No. 4: Gobert glad he, Jazz reached extension — When the Utah Jazz landed Rudy Gobert in a Draft-night trade in 2013, few thought the raw center from France would be anything more than a project. Three years later, he has become one of the gems of that class and perhaps the NBA’s best rim-protector. As the deadline to lock him up to a contract extension neared Monday, the Jazz cut it close but made sure Gobert will be around a few more years. Aaron Falk of The Salt Lake Tribune has more:

Getting a deal done just hours before the league’s Oct. 31 deadline to negotiate with players from the 2013 draft class, the Jazz won’t have to wait until next summer to lock up their defensive anchor long-term.

And Gobert knows he’s staying right where he wants to be.

“I just love the way we’ve built this team,” the man they call the Stifle Tower said a day before the deal was finalized. “I love the coach. I love the organization. I think we’re going to be great in the near future. That’s the main reason why I’d like to stay.”

There may have been little doubt Gobert would stick around, but there were questions about just when a deal would get done. If a deal had not been reached, Gobert would have become a restricted free agent in July. As such, he would have been eligible to sign with any team he chose — and the Jazz would have had the option to match.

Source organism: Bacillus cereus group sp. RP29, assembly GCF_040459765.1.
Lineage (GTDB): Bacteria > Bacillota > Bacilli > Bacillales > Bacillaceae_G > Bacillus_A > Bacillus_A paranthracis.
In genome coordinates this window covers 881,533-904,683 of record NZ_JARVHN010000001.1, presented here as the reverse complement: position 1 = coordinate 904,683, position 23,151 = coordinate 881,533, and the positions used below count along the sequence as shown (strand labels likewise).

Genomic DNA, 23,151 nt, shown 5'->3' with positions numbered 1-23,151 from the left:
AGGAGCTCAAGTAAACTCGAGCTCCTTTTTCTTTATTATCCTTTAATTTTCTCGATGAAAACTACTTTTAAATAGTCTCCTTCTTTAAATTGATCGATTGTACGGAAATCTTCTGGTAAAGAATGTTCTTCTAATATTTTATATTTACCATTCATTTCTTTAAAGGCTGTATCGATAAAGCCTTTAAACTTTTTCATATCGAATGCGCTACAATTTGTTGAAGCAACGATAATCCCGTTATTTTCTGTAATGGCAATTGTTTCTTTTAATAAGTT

Waiting until next summer would have kept Gobert’s salary cap hold down significantly, but whatever flexibility that would have given the Jazz at the start of free agency was apparently not worth the wait.

“Rudy, not only in this deal but in previous actions, has committed to Salt Lake as his home,” Jazz general manager Dennis Lindsey said. “… Because of that, I think the Miller family felt really good about an early commitment.”

The Jazz will have more difficult financial decisions to make soon enough. Forward Gordon Hayward will be able to opt out of his contract and become an unrestricted free agent next summer. Forward Derrick Favors and guard George Hill could also be candidates for new deals should they be willing to negotiate during the season. Guards Rodney Hood and Danté Exum will be eligible for extensions in a year’s time.

But Gobert is central to the Jazz’s plans. He is one of the league’s premier defenders and his development will be key to Utah’s hopes of becoming a serious contender in the Western Conference.

“A few of us around the league are fortunate enough to have rim protection,” Lindsey said. “There’s just a scarcity of tall players with great length and mobility that have that defensive mindset.”

Gobert, picked 27th overall in 2013, may have been the steal of that draft. Now, the Jazz will have to pay the price to keep him.

Gobert’s deal falls in line similarly with other extensions for the standouts in his draft class. Portland guard C.J. McCollum and the Blazers agreed to a four-year, $106 million extension in July. In Milwaukee, the Bucks and forward Giannis Antetokounmpo came to terms on a four-year, $100 million deal last month.

Gobert’s big payday was coming one way or another. Perhaps that’s why he seemed unbothered as negotiations moved ahead through the weekend.

“I’m just focused on playing basketball right now and we’ll see what happens,” Gobert said. “It’s exciting, of course. … But I’m more excited about the season than I am about my contract.”